To reliably predict the reservoir performance, an accurate model of the reservoir is necessary. For reservoir simulation purposes, the flow unit model is most practical approach. The flow units are defined according to geological and petrophysical properties that influence the flow of fluids in the reservoir. Identification and prediction of flow units are strongly dependent on the availability of permeability distribution. This need for permeability distribution significantly limits the identification of flow units in reservoirs where permeability measurements are not abundant such as most reservoirs in the Appalachian Basin.

In this study, statistical and artificial intelligence techniques were employed to identify flow units based on limited data obtained from core analysis supplemented by mini-permeameter measurements, geological interpretations, and well log data in a heterogeneous oil reservoir in the Appalachian Basin. An innovative methodology was then developed to predict flow units using only well log data. The distribution of flow units in the reservoir was then predicted based on abundant well log data. Finally, permeability and porosity distributions were predicted based on the distribution of the flow units in the reservoir. This approach led to development of a reliable reservoir model. The accuracy of model was verified by successful simulation of the production performance. The methodology presented in this paper can serve as a new guideline for the characterization of heterogeneous reservoirs.


The Appalachian Basin has numerous abandoned or marginally productive oilfields. Significant amount of oil remains in these reservoirs however further development of these reservoirs, or similar reservoirs in other basins, is hampered by the lack of sufficient data to evaluate their potential and predict their performance. The key parameter for reservoir characterization is the permeability distribution. In reservoirs where permeability measurements are not abundant, permeability must be predicted from well log data. The goal of this study was to develop a methodology for reservoir characterization with limited permeability data. In order to achieve this goal, an oil reservoir in West Virginia was selected for study. The reservoir was discovered in 1895. Between 1895 and 1901 over 500 wells were drilled in this reservoir. By 1910 most of the wells were plugged and abandoned. In 1981, a pilot waterflood was commenced in the field. Based on the pilot recoveries; development proceeded to a full-scale waterflood. Over 140 new wells were drilled as injectors or producers. Secondary recovery of the field has been in progress since 1987. Core and core analyses were available from 6 wells which were drilled during the waterflood evaluation period. All of the wells drilled for water flooding operations had gamma ray and density logs available.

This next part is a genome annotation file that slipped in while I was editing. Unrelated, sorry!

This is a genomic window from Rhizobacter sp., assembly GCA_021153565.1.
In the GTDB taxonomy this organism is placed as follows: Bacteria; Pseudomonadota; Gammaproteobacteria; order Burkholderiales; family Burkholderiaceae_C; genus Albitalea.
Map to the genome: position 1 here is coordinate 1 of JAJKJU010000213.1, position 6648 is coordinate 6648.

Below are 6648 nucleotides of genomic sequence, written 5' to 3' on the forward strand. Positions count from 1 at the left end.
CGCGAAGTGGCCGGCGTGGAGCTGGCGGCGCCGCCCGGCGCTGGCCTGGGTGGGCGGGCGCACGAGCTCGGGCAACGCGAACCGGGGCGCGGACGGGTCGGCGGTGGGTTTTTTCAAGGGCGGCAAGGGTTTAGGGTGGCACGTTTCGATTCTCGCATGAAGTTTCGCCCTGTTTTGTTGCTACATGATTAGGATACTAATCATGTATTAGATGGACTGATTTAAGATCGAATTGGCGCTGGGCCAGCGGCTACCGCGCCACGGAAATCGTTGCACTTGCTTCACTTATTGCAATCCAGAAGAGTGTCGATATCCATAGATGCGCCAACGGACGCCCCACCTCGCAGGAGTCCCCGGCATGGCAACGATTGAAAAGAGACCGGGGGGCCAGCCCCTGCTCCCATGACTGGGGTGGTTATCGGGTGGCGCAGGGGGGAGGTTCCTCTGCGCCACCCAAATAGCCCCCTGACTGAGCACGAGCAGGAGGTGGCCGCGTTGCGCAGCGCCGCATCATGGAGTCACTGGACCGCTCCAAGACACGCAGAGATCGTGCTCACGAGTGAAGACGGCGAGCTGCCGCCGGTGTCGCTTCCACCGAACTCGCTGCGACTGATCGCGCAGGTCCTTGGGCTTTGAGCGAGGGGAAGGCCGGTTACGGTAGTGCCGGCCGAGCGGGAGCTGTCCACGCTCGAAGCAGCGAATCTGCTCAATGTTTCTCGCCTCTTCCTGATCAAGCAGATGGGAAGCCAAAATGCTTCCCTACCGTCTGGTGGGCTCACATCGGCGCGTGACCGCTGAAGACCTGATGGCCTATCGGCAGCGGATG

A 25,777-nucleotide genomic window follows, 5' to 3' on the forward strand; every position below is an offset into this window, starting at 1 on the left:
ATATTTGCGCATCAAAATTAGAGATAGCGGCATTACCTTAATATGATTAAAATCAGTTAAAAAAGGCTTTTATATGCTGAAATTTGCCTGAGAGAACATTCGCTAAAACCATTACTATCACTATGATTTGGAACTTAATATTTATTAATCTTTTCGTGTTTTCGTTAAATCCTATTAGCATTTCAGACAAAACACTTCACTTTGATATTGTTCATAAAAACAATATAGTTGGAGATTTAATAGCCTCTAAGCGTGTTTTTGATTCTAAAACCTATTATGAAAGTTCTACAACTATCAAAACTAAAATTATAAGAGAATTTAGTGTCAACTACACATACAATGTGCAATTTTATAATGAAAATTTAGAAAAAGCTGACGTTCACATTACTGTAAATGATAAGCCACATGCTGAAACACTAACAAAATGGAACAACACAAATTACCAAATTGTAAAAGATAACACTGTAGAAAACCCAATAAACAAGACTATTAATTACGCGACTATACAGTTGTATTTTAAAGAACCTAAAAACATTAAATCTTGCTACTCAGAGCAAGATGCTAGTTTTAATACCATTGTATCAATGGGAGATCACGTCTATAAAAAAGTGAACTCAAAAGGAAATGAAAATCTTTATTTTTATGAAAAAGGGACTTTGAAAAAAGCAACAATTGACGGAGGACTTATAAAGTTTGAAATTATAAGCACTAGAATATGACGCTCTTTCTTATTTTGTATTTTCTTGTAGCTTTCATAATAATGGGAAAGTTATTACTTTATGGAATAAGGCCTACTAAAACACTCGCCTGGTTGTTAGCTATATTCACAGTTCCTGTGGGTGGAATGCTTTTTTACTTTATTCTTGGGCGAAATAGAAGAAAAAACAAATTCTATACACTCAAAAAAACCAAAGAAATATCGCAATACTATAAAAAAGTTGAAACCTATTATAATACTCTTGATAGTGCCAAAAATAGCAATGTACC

The information available form the core descriptions and core analyses from the six wells were used to define the Flow Units. Statistical and graphical techniques were employed to identify and verify the Flow Units based upon permeability-porosity relationship within each Flow Unit. Our previous investigations (Aminian, et al 2000 and 2001a) have revealed that Artificial Neural Networks (ANNs) to be very useful for predicting permeability using geophysical log data. This study extends this application by developing a methodology to identify Flow Units within the reservoir when permeability is not available. Artificial Neural Networks are then developed and utilized to predict the distribution of flow units, permeability, and porosity using well log data from 125 wells reservoir-wide. The production-injection data were available from several 5-spot patterns. This offered the unique opportunity to verify the reservoir description by history matching with a reservoir simulator.

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